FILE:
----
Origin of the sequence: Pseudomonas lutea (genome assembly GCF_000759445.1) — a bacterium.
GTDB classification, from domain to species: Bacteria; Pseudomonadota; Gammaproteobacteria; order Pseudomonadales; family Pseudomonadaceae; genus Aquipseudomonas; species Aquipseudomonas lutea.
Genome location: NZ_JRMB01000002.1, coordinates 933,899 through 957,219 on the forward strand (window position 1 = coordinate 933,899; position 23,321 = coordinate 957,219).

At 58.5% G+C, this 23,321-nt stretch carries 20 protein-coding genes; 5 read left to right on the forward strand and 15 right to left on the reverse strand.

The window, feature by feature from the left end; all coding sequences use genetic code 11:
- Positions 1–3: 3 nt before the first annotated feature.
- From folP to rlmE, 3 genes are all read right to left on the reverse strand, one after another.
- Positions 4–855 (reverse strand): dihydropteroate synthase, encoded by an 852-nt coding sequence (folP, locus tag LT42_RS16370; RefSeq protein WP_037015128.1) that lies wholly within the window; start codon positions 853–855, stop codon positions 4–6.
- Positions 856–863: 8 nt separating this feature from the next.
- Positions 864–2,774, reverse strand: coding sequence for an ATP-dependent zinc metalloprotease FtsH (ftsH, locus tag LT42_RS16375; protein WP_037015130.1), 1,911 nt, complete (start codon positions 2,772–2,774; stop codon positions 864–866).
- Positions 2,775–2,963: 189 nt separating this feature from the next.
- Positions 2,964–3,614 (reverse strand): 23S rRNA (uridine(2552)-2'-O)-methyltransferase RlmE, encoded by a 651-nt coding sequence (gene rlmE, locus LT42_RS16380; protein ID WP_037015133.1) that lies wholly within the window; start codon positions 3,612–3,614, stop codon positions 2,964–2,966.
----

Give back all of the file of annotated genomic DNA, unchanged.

Origin of the sequence: Pseudomonas lutea (genome assembly GCF_000759445.1) — a bacterium.
GTDB classification, from domain to species: Bacteria; Pseudomonadota; Gammaproteobacteria; order Pseudomonadales; family Pseudomonadaceae; genus Aquipseudomonas; species Aquipseudomonas lutea.
Genome location: NZ_JRMB01000002.1, coordinates 933,899 through 957,219 on the forward strand (window position 1 = coordinate 933,899; position 23,321 = coordinate 957,219).

At 58.5% G+C, this 23,321-nt stretch carries 20 protein-coding genes; 5 read left to right on the forward strand and 15 right to left on the reverse strand.

The window, feature by feature from the left end; all coding sequences use genetic code 11:
- Positions 1–3: 3 nt before the first annotated feature.
- From folP to rlmE, 3 genes are all read right to left on the reverse strand, one after another.
- Positions 4–855 (reverse strand): dihydropteroate synthase, encoded by an 852-nt coding sequence (folP, locus tag LT42_RS16370; RefSeq protein WP_037015128.1) that lies wholly within the window; start codon positions 853–855, stop codon positions 4–6.
- Positions 856–863: 8 nt separating this feature from the next.
- Positions 864–2,774, reverse strand: coding sequence for an ATP-dependent zinc metalloprotease FtsH (ftsH, locus tag LT42_RS16375; protein WP_037015130.1), 1,911 nt, complete (start codon positions 2,772–2,774; stop codon positions 864–866).
- Positions 2,775–2,963: 189 nt separating this feature from the next.
- Positions 2,964–3,614 (reverse strand): 23S rRNA (uridine(2552)-2'-O)-methyltransferase RlmE, encoded by a 651-nt coding sequence (gene rlmE, locus LT42_RS16380; protein ID WP_037015133.1) that lies wholly within the window; start codon positions 3,612–3,614, stop codon positions 2,964–2,966.